Ruben Alves: It’s more like Paula is the new generation. She’s a young lawyer and she is very assuming. She can’t find her origin yet, so this character is very complex in the movie because [of how the new generation] look to their parents who come and work a lot in a new country. They work so much and are used a little bit. That’s why I wanted to talk with this character. Paula says, “Ok, wake up now, stop being–“, not ridiculed, but almost. That’s the thing that’s true about the Portuguese community. I think they are very discreet, always working. But I think we can laugh at ourselves. Portuguese bring the stigma maybe. But you know, for example, the scene of the French and Portuguese dinner? They both come with clichÃ©s and stigma. French about the Portuguese and the Portuguese about the French. It’s a mix of stigma everywhere but I think it’s very pleasant to just make fun and to have humour to what we are. The Portuguese population is very deep, so it’s good to have something light and comedic.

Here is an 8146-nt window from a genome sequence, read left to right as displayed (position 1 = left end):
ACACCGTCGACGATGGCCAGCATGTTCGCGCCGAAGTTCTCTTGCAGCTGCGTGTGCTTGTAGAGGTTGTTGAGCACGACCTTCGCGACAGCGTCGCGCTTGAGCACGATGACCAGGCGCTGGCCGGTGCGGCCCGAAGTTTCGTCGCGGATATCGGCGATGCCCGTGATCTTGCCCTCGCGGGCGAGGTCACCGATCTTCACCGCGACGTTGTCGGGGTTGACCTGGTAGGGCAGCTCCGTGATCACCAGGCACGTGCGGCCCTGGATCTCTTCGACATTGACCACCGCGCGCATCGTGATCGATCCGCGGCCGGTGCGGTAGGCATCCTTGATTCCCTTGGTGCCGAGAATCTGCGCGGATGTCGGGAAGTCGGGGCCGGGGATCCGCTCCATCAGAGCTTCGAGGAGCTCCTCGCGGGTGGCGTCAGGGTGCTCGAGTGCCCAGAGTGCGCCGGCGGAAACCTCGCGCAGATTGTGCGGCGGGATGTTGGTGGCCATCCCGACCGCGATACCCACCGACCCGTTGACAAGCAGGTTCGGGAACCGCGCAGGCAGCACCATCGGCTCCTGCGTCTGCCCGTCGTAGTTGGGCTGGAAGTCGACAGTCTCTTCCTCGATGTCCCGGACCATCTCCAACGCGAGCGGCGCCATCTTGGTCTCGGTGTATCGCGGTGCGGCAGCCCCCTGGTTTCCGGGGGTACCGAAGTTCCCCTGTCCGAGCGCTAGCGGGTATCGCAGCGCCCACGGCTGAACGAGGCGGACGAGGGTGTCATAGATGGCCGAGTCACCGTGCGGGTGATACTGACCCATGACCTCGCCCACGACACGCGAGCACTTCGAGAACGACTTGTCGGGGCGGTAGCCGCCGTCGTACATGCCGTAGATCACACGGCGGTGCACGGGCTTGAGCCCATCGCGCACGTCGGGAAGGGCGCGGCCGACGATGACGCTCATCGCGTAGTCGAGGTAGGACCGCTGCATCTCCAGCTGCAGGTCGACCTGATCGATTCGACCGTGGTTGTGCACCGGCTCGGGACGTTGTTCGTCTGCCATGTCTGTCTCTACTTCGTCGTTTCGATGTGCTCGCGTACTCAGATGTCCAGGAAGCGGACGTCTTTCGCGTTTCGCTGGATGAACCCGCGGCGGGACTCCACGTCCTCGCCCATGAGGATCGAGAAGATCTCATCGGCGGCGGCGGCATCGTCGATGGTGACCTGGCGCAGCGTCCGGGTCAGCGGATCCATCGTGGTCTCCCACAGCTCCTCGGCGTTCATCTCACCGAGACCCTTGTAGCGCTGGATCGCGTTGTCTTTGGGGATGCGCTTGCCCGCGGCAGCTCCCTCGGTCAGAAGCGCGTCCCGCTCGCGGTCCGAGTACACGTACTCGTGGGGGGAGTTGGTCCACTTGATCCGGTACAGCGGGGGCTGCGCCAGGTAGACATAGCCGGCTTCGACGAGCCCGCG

The Reel Word: Amongst the cast, Rita Blanco as Maria was the standout to me. I wanted to talk about the scene just after her son pretended she was just the concierge at the party, where she was making him breakfast the next morning. To me that was her defining moment, seeing just how easy it was for her to forgive him. Can you tell me a little about what you wanted to say with that scene?